If you’re looking for a friendly neighborhood hotel experience with unique ties to Fred Rogers and his beloved show, check into Ace Hotel Pittsburgh, housed in a century-old former YMCA in the heart of East Liberty. Fred worked with local YMCAs throughout his life to improve the lives of children, and the Fred Rogers Company has continued to partner with local YMCAs and other organizations since 2012 as part of its mission to positively impact children and their families.
When you book a room or suite, it comes furnished with a turntable and records — including the sounds of Mister Rogers’ Neighborhood. Some of the original vinyl records released from Fred’s own label, Small World Records, are available at the hotel. The property is also a short distance from the city’s best restaurants, shops, galleries, and museums.
Day 2 - Pittsburgh
Duquesne Incline (Station Square)
Ever wanted to take a ride in the Neighborhood Trolley? You can (sort of!) by riding the look-alike Duquesne Incline, one of the most Instagrammed photos in Pittsburgh. Take a step back in time on this century-old cable car and see the best views of downtown Pittsburgh while riding one of the few remaining inclines in the country. You can also visit the interior of the incline and watch the machinery while it operates. The Duquesne Incline's upper station houses a museum of Pittsburgh history, including photos and a storehouse of information on inclines from around the world.
Senator John Heinz History Center (Strip District)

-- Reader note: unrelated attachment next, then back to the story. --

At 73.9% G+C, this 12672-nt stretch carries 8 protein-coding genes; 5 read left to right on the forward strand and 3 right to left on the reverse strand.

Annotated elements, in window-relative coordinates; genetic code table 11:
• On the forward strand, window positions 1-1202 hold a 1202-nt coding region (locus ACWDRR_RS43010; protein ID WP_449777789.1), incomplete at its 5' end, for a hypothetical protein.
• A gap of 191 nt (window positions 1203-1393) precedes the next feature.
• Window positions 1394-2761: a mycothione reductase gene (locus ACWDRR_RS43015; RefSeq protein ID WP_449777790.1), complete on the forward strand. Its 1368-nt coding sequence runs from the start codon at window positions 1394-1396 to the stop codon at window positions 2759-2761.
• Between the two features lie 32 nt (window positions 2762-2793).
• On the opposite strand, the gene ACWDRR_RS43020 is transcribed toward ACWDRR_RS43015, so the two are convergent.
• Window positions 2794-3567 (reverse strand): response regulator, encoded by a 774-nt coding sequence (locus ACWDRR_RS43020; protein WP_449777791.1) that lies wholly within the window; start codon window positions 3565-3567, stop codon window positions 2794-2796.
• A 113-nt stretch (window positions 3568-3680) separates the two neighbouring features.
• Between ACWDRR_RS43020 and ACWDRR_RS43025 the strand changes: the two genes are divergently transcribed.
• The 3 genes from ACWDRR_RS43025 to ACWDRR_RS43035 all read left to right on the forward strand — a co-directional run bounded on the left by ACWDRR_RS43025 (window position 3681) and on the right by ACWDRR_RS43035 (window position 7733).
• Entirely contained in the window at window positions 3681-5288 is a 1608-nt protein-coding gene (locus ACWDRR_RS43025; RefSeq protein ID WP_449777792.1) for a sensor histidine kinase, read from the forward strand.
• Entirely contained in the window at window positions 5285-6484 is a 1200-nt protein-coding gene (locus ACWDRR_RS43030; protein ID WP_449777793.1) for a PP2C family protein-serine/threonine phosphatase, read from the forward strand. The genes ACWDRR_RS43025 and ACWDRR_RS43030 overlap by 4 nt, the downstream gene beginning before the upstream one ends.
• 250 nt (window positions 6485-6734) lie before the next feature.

After a restful night, venture over to the Senator John Heinz History Center to view the largest collection of original items from the Mister Rogers’ Neighborhood television set. Get close-up looks at select artifacts from the series, including the entryway and living room set that Mister Rogers walked through to begin each show, plus King Friday XIII’s Castle, the Great Oak Tree, Picture Picture, and Mr. McFeely’s “Speedy Delivery” tricycle.
Tribute to Children (North Shore)
Enjoy the views of downtown Pittsburgh from the “Tribute to Children” monument on the North Shore. The 7,000-pound memorial is surrounded by a circular walkway and framed by a keyhole opening in the old Manchester Bridge pier. The tribute showcases a 10-foot bronze statue of Rogers sitting down and tying his sneakers — just as he did at the beginning of each episode of the show — and is a great photo opportunity for the kids. The riverfront location reflects Fred’s love for the water and swimming.
Take a selfie outside WQED Studios, where Mister Rogers Neighborhood, was produced and filmed by Family Communications, Inc. WQED was the nation’s first community-supported television station and went on the air on April 1, 1954. The largest production space, where hundreds of episodes were filmed, was renamed the Fred Rogers Studio in his honor.
Day 3 - Museums & Wonders
Children’s Museum of Pittsburgh (North Side)
Explore the Fred Rogers & Us exhibit to find iconic items from Mister Rogers’ Neighborhood. See the original puppets from the show, including King Friday XIII, Queen Sarah Saturday, and Henrietta Pussycat in the Nursery; discover Fred’s iconic knitted sweaters in MAKESHOP; and check out his blue canvas sneakers in the Attic. Bring a change of clothes for Waterplay, a space where children can experience nearly 20 different exhibit components that let them pump, move, channel and dam the flow of water, and experience rain, spray, and ice.
Pennsylvania Trolley Museum (Washington, PA)
For Daniel Tiger fans who want to ride a trolley, the Pennsylvania Trolley Museum can deliver. Here, you’ll also discover where Mister Rogers’ Neighborhood filmed the iconic episode “Grandparents.” Uncover the legacy of streetcar lines as you tour the same trolley cars as Rogers did and take a ride on a vintage trolley along a track line that once ran from Pittsburgh to Washington.
Worthy Detour (1hr., 45 min. West):
Buttermilk Falls Natural Area (Armagh)
Growing up, Fred and his family would retreat from their neighborhood to Buttermilk Falls, which Fred’s grandfather owned from 1931 to 1956. This site features an impressive 45-foot waterfall, scenic woodland hiking trails, and a picnic area. The stone foundations and retaining walls from the former McFeely residence can be explored.